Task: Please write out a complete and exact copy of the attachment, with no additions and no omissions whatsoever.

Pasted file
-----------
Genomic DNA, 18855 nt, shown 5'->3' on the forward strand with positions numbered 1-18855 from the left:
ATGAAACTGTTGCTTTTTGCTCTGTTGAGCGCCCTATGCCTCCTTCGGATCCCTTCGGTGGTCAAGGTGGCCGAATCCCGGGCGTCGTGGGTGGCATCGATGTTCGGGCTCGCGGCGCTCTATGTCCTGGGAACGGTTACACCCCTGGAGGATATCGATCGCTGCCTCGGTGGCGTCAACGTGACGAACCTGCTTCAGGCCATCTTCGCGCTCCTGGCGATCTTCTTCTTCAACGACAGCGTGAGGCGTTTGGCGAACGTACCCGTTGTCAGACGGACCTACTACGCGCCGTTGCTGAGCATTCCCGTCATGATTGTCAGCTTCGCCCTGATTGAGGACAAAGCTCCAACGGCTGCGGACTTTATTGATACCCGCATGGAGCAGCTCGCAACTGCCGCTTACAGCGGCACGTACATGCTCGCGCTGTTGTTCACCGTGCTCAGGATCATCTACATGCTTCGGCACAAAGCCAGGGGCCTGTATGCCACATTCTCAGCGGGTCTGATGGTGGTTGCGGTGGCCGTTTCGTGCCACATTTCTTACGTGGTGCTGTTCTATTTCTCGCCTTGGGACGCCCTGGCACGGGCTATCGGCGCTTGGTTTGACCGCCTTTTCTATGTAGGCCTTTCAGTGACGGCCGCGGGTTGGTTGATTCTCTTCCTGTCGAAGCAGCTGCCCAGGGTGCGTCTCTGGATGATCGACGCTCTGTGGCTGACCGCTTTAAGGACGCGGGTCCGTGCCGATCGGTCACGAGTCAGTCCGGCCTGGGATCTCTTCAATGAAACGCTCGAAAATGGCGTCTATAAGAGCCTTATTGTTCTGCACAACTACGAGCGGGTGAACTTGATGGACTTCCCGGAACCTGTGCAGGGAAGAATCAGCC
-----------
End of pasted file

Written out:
Genomic DNA, 18855 nt, shown 5'->3' on the forward strand with positions numbered 1-18855 from the left:
ATGAAACTGTTGCTTTTTGCTCTGTTGAGCGCCCTATGCCTCCTTCGGATCCCTTCGGTGGTCAAGGTGGCCGAATCCCGGGCGTCGTGGGTGGCATCGATGTTCGGGCTCGCGGCGCTCTATGTCCTGGGAACGGTTACACCCCTGGAGGATATCGATCGCTGCCTCGGTGGCGTCAACGTGACGAACCTGCTTCAGGCCATCTTCGCGCTCCTGGCGATCTTCTTCTTCAACGACAGCGTGAGGCGTTTGGCGAACGTACCCGTTGTCAGACGGACCTACTACGCGCCGTTGCTGAGCATTCCCGTCATGATTGTCAGCTTCGCCCTGATTGAGGACAAAGCTCCAACGGCTGCGGACTTTATTGATACCCGCATGGAGCAGCTCGCAACTGCCGCTTACAGCGGCACGTACATGCTCGCGCTGTTGTTCACCGTGCTCAGGATCATCTACATGCTTCGGCACAAAGCCAGGGGCCTGTATGCCACATTCTCAGCGGGTCTGATGGTGGTTGCGGTGGCCGTTTCGTGCCACATTTCTTACGTGGTGCTGTTCTATTTCTCGCCTTGGGACGCCCTGGCACGGGCTATCGGCGCTTGGTTTGACCGCCTTTTCTATGTAGGCCTTTCAGTGACGGCCGCGGGTTGGTTGATTCTCTTCCTGTCGAAGCAGCTGCCCAGGGTGCGTCTCTGGATGATCGACGCTCTGTGGCTGACCGCTTTAAGGACGCGGGTCCGTGCCGATCGGTCACGAGTCAGTCCGGCCTGGGATCTCTTCAATGAAACGCTCGAAAATGGCGTCTATAAGAGCCTTATTGTTCTGCACAACTACGAGCGGGTGAACTTGATGGACTTCCCGGAACCTGTGCAGGGAAGAATCAGCC